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Defeated by Randomness?

By all accounts, the absolute carnage that had been unleashed by Covid in its second coming, was the result of a new mutated Delta variant of the virus. Clearly, something changed between the first peak we saw last year and the second; the transmissibility of the virus was of a much higher order and the collective experience of its effects seemed to have been much direr.

It is both fascinating and terrifying that the cause of so much anguish and anxiety is at its heart nothing but a random accident. The new variant is a mutant, a slip-up by the virus in its attempt to replicate. Entirely by chance this new version has better capabilities to spread even more rapidly than its previous avatar, which is why in no time, it has become the dominant manifestation of the SARS Coronavirus not just in India but globally.

It is a paradox we often don’t think about adequately, this idea that so much of what we think of as progress, and this case, devastation, is a result of genetic accidents. Evolution is the story of mutations, replicated through the laws of heredity and filtered through a process of natural selection. The mutations more suitable to surviving and thriving come to occupy a dominant place not through any intent but simply by the brute logic of numbers that manifests itself over successive generations.

That our journey from single celled organisms to the complex machinery of human beings is at its heart an exercise in randomness is a sobering thought. Our common-sense view of evolution is that it possesses a direction; the talk of things being ‘more evolved’ seems to attribute an inherent intentionality to the process, which simply doesn’t exist. The sense of ‘evolution as progress’ is the result of the process of natural selection where the better adapted organism has a higher tendency to survive and reproduce, resulting in it becoming more dominant. But by itself

evolution is simply dependent on chance events triggering off change, some of which makes the organism in question better adapted to its circumstances.

But human evolution is a beastly slow affair. Evolution lives in geology, we die in biology. Which is why we cannot wait for evolution to find us an answer to the threat that the rapidly evolving virus poses. We need to find our answers in vaccines and medicines capable of silencing the effects of the virus. A rudimentary organism like the virus evolves at a much faster rate than we do, going through many more cycles of reproduction than what our lifespans enable. In a sense, we are being attacked by the very process that has brought this far in our evolutionary journey. Only this time, it is the virus that is better adapted to replicate inside us, causing us untold damage.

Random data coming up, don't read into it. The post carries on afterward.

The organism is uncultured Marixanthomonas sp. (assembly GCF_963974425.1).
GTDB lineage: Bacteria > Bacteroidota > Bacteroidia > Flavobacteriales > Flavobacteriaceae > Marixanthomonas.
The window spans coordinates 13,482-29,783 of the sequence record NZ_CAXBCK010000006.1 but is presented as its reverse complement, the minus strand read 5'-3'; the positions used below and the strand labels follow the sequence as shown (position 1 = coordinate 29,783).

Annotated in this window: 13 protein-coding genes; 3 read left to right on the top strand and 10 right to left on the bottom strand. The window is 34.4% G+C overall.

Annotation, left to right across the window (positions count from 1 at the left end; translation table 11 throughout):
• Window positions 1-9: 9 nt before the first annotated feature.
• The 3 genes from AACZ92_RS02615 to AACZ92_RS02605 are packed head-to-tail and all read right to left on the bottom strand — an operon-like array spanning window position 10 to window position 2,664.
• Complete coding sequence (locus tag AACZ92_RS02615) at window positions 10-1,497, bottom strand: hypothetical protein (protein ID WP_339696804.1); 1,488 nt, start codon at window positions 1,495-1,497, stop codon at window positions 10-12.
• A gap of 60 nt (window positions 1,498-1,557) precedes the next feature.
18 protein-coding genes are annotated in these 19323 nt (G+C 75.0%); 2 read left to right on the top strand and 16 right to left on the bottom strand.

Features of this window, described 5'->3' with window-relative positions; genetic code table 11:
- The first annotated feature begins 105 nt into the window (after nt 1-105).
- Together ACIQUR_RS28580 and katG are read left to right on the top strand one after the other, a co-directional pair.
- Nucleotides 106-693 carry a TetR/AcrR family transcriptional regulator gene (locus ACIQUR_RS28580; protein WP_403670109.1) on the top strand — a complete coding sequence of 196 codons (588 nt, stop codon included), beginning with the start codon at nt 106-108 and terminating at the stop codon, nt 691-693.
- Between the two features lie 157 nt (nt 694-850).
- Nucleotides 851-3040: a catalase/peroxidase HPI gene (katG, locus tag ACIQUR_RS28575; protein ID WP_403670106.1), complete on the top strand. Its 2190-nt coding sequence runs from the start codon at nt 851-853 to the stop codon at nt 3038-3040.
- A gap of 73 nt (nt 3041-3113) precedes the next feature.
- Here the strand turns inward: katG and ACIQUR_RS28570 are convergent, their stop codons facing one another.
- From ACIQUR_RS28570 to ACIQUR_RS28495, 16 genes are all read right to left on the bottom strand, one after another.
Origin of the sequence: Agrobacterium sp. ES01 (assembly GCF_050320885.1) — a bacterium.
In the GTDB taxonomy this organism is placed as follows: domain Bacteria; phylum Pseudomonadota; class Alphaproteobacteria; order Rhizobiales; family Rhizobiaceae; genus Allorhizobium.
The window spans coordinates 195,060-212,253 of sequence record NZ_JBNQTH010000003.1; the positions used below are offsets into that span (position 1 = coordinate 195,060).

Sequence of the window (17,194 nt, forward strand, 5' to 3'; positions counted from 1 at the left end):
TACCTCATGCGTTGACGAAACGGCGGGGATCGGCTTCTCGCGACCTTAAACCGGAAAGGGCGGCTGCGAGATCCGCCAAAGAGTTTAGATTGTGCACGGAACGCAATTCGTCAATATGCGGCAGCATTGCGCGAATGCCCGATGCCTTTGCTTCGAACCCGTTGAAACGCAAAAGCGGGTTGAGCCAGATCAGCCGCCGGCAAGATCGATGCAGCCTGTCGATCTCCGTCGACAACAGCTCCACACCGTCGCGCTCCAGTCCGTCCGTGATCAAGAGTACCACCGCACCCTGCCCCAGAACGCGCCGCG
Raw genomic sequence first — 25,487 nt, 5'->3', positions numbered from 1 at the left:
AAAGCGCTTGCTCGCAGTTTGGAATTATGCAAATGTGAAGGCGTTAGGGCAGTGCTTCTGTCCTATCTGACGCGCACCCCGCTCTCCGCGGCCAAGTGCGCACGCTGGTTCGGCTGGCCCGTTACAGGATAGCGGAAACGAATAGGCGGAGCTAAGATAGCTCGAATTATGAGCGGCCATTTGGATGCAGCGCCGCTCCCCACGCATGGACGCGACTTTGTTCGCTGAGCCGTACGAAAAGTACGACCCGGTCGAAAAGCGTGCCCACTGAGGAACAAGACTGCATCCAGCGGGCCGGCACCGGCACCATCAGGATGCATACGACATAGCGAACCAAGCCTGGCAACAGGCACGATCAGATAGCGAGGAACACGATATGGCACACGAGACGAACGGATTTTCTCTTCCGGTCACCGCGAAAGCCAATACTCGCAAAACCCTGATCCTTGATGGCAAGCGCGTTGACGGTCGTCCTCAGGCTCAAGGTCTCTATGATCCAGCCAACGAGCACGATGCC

Even scarier is the fact that the virus is not even a fully realised life form. By itself, it is a tiny piece of inert mater that needs a host to be able to perform the only significant task it is capable of – make copies of itself. The virus is a ‘edge-of-life’ form, dead till it becomes devastatingly alive. Lacking metabolism or cells, the virus needs to piggyback on the energy provided by the host. Once activated, however, it is ferociously efficient in reproducing and overwhelming the host’s immunity very quickly.

The fact that we lack truly effective mechanisms to tackle and eliminate viruses is because the virus gives us so little to attack. Since it is using the body’s own mechanisms to attack the body, any attack on the virus runs the danger of attacking one’s own body. In fact, the greatest damage that is done to our bodies by Covid is by the cytokine storm, which is nothing but the body’s immunity defences being fooled into a mounting a disproportionate response. The devastation caused at this stage is our result our own bodies lashing out at an enemy that isn’t what it thinks it is. As James Somers puts it in New Yorker, “Individuals with Covid-19 face the same challenge as nations during the pandemic: if they can’t contain small sites of infection early—so that a targeted response can root them out—they end up mounting interventions so large that the shock inflicts its own damage.”

The dexterity with which the virus is able not only to beat the body’s defences but stay ahead of our attempts to find solutions suggests a higher form of intelligence. In fact, a lot of news report speak of the ‘cleverness’ of the virus as it finds ways to continue devastating our lives. The truth, however, is that the current mayhem in the world is the result of a life form that isn’t quite one, and far from being clever, lacks something as basic as a metabolic system. It has been made worse by this strange form of being making genetic mistakes that have somehow made it even more powerful.

The virus is proof that intelligence is overrated. As is all that we call progress for that matter. The virus utilises all the progress we have made against us. Its genius, if one can call it that, lies in the simplicity of its actions. For most part what the virus does is use the body’s complex machinery against itself. It is a master of evolutionary ju-jitsu, by turning the vastly superior powers of its chosen enemy against itself.

The vaccines are here, and the world hopes that we have found a way to get ahead of the virus. But the longer it takes us to vaccinate everybody, and not just the privileged few, the more time we give the virus to stumble on to a deadlier version of itself. The clock is ticking, genetic mutations are continuing to take place as the virus goes through millions of cycles of reproduction, and we can only hope that human intelligence can outrun the virus’ luck.



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Disclaimer

Views expressed above are the author’s own.



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